Schoharie County

Acclaimed musician to star at Iroquois festival

Award-winning Native American musician Darryl Tonemah will headline the annual festival this weekend

Award-winning Native American musician Darryl Tonemah was expected to draw a crowd when he was booked to perform at last year’s annual festival at the Iroquois Indian Museum.

But ongoing natural disasters canceled the show and the festival, leaving the struggling institution with a hole in its budget that forced staff cuts.

Sun is in the forecast for this year’s Annual Iroquois Indian Festival and Museum Director Erynne Ansel-McCabe said hopes are high Tonemah will draw guests from far and wide.

If you go

WHAT: Iroquois Indian Festival featuring Native American food, entertainment, displays and market.

WHERE: Iroquois Indian Museum, 324 Caverns Road, Howes Cave.

WHEN: Saturday and Sunday, 10 a.m. to 6 p.m.

HOW MUCH: $10 for adults, $5 for children.


A medical doctor, Tonemah won the Best Folk Recording award in the 2007 Native American Music Awards and has become famous for his style of music he calls “Native Americana.”

“We’ve already gotten phone calls from people. There’s an excitement that we haven’t had before,” Ansel-McCabe said.

The annual event held on Labor Day weekend is considered the primary fundraiser for the massive longhouse museum that highlights, among other things, the various contributions Native Americans make to contemporary art.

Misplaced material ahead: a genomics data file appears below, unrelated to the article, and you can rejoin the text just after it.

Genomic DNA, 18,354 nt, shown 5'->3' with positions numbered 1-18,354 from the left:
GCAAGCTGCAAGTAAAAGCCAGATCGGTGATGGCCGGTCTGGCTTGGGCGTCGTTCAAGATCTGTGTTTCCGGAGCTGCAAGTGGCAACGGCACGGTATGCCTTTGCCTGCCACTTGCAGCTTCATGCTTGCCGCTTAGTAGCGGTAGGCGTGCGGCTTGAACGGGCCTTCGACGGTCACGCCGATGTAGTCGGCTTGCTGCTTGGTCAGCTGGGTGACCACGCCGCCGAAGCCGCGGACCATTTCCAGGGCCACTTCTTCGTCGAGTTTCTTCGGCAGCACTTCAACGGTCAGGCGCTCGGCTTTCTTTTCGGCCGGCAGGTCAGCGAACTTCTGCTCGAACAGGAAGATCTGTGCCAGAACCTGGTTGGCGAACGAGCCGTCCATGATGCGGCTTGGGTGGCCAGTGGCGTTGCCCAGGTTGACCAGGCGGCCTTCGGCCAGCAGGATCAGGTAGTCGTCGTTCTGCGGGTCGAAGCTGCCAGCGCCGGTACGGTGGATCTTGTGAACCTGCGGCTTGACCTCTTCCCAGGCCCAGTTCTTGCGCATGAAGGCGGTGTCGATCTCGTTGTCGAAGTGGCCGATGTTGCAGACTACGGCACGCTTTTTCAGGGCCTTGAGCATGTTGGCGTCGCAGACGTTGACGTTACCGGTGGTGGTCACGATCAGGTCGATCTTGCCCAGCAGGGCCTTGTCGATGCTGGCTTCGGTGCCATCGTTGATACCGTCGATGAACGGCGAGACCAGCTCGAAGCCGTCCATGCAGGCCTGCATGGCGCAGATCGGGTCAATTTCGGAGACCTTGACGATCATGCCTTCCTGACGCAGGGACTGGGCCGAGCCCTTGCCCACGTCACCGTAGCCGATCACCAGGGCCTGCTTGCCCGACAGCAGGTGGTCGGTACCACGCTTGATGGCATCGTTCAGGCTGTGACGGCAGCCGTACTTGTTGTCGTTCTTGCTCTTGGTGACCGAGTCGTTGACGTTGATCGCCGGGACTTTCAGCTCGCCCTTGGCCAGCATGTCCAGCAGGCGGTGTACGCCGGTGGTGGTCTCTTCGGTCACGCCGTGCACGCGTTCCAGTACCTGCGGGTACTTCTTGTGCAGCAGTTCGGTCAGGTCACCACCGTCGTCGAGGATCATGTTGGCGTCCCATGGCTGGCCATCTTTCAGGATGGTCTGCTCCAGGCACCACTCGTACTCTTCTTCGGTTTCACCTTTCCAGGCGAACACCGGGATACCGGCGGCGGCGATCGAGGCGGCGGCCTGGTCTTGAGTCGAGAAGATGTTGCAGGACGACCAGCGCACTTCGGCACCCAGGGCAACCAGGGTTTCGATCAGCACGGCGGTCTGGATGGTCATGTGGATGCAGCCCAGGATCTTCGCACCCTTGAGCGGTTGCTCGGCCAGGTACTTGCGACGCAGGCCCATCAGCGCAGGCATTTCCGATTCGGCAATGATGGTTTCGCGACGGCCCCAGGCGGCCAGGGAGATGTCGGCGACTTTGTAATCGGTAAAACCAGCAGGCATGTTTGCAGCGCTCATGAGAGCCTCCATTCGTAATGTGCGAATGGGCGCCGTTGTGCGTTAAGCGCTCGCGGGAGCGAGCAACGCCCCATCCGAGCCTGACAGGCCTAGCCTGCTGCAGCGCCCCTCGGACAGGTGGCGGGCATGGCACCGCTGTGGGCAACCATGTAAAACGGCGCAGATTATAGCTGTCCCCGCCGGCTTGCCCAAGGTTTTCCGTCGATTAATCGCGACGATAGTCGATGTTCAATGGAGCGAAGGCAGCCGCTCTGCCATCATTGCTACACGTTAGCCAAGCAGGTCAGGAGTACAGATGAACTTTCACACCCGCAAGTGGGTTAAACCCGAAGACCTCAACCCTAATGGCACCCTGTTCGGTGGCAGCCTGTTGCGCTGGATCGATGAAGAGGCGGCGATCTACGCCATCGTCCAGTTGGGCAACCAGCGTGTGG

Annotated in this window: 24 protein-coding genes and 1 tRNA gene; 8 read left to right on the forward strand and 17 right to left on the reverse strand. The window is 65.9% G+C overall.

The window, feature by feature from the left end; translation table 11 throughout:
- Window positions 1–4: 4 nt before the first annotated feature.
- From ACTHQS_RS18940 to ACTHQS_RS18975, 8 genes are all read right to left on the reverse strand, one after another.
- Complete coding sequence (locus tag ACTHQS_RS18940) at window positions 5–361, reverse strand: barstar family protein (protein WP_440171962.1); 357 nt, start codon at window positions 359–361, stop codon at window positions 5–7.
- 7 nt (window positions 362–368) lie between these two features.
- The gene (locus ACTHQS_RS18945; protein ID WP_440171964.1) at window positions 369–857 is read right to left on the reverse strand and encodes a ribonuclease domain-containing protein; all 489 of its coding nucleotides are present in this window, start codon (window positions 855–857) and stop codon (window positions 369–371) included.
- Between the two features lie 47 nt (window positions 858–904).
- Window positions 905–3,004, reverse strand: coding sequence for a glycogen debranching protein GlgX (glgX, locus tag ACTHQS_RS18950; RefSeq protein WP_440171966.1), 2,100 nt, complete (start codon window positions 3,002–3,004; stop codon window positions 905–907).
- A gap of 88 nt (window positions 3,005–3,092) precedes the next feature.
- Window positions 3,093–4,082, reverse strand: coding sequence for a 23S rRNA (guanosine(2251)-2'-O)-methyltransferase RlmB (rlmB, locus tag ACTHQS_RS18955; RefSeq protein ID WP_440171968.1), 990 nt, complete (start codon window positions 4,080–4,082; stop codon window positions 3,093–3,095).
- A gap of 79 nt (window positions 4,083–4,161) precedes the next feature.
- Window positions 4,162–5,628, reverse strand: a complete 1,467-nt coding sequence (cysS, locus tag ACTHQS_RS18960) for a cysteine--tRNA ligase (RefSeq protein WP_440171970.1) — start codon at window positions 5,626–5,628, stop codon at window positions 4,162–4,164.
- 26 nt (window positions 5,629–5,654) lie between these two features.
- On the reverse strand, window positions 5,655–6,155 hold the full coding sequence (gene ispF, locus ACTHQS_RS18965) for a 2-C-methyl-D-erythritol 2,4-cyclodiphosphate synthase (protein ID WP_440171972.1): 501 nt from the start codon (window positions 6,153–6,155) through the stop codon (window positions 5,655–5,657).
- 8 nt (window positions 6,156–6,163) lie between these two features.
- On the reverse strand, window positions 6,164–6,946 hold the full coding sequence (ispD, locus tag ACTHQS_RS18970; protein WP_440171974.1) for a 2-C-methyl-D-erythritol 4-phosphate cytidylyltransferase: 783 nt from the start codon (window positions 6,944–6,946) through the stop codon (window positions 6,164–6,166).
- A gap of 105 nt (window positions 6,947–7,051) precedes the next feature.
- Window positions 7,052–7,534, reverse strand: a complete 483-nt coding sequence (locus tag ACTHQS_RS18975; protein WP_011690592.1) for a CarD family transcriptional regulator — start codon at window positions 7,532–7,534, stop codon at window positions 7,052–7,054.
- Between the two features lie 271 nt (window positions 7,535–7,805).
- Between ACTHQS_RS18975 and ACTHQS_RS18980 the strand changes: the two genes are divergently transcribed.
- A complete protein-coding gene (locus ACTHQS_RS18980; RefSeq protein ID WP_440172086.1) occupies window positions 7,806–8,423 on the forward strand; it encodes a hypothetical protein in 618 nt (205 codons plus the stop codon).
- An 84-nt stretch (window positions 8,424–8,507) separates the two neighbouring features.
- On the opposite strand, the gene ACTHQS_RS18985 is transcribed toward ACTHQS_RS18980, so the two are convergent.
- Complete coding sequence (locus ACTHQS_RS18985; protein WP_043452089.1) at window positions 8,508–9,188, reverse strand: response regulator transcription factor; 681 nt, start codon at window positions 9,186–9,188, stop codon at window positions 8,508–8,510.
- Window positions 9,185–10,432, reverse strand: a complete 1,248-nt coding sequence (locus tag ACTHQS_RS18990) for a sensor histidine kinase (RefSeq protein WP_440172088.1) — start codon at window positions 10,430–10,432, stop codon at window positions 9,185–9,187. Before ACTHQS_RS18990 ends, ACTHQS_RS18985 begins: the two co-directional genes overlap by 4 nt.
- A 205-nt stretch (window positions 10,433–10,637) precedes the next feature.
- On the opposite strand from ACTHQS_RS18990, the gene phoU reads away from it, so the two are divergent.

Much like the museum, this weekend’s festival will showcase modern arts, including music and crafts, while Indians share traditional skills and knowledge passed down over generations.

The Sky Dancers from the Six Nations Reserve in Canada will perform traditional Iroquois social dances, a “smoke dance,” and invite guests to join in on the dance floor.

The age-old skill of flint knapping — chipping flint into arrow points — will be on display along with a variety of artifacts gathered by the museum’s archaeology department.

The museum’s need for help because of its financial struggles, amplified last year when tropical storms Irene and Lee shut down Schoharie County, haven’t gone unheeded.

Ansel-McCabe said staff at the Wal-Mart Distribution Center in Sharon Springs reached out with an offer to help, and they will be volunteering both Saturday and Sunday to help direct traffic and set up.

No Iroquois event would be complete without storytelling, the primary method by which the Native Americans have passed down their history.

This year, Ansel-McCabe said, Turtle Clan member Perry Ground of the Onondaga Nation will open some eyes during his discussion.

“He’s one of those kinds of guys that wakes up a crowd. He’ll just engage everyone in the storytelling process,” said Ansel-McCabe, who saw Ground perform in Washington, D.C.

The festival also will feature a bird and animal display by wildlife rehabilitator Kelly Martin, an all-Iroquois Native American Market and self-guided tours of the museum’s 45-acre nature park and trails.

The 31st Annual Iroquois Indian Festival, sponsored by the state, will run Saturday and Sunday from 10 a.m. to 6 p.m.

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